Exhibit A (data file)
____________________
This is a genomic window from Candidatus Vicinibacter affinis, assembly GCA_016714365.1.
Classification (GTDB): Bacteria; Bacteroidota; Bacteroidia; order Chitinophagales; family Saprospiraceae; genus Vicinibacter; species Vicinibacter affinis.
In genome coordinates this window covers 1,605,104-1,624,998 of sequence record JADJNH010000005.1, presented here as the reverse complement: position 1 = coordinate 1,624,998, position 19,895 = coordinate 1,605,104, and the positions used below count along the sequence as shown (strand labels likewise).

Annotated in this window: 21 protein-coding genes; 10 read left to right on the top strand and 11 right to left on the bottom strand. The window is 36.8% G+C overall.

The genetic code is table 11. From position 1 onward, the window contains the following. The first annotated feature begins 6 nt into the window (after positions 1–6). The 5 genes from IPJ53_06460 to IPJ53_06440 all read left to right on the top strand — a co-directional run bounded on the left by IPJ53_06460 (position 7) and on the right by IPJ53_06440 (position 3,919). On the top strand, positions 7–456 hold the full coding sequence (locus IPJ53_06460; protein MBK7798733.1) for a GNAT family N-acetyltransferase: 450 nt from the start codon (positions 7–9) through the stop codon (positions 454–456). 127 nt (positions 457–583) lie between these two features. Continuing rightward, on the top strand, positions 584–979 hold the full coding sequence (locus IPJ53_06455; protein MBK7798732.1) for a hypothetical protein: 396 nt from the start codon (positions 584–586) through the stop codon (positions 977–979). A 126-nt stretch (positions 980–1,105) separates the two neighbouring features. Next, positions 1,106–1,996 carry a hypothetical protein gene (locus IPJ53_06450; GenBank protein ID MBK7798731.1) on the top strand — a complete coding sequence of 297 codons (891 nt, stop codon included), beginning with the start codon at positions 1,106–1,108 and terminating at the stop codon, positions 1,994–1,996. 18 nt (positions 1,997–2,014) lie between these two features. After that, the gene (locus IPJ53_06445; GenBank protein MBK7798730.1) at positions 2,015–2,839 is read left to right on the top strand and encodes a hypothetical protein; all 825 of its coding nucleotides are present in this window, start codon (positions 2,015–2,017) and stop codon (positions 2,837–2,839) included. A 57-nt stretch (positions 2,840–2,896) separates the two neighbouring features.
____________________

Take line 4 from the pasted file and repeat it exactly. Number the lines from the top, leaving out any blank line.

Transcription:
Annotated in this window: 21 protein-coding genes; 10 read left to right on the top strand and 11 right to left on the bottom strand. The window is 36.8% G+C overall.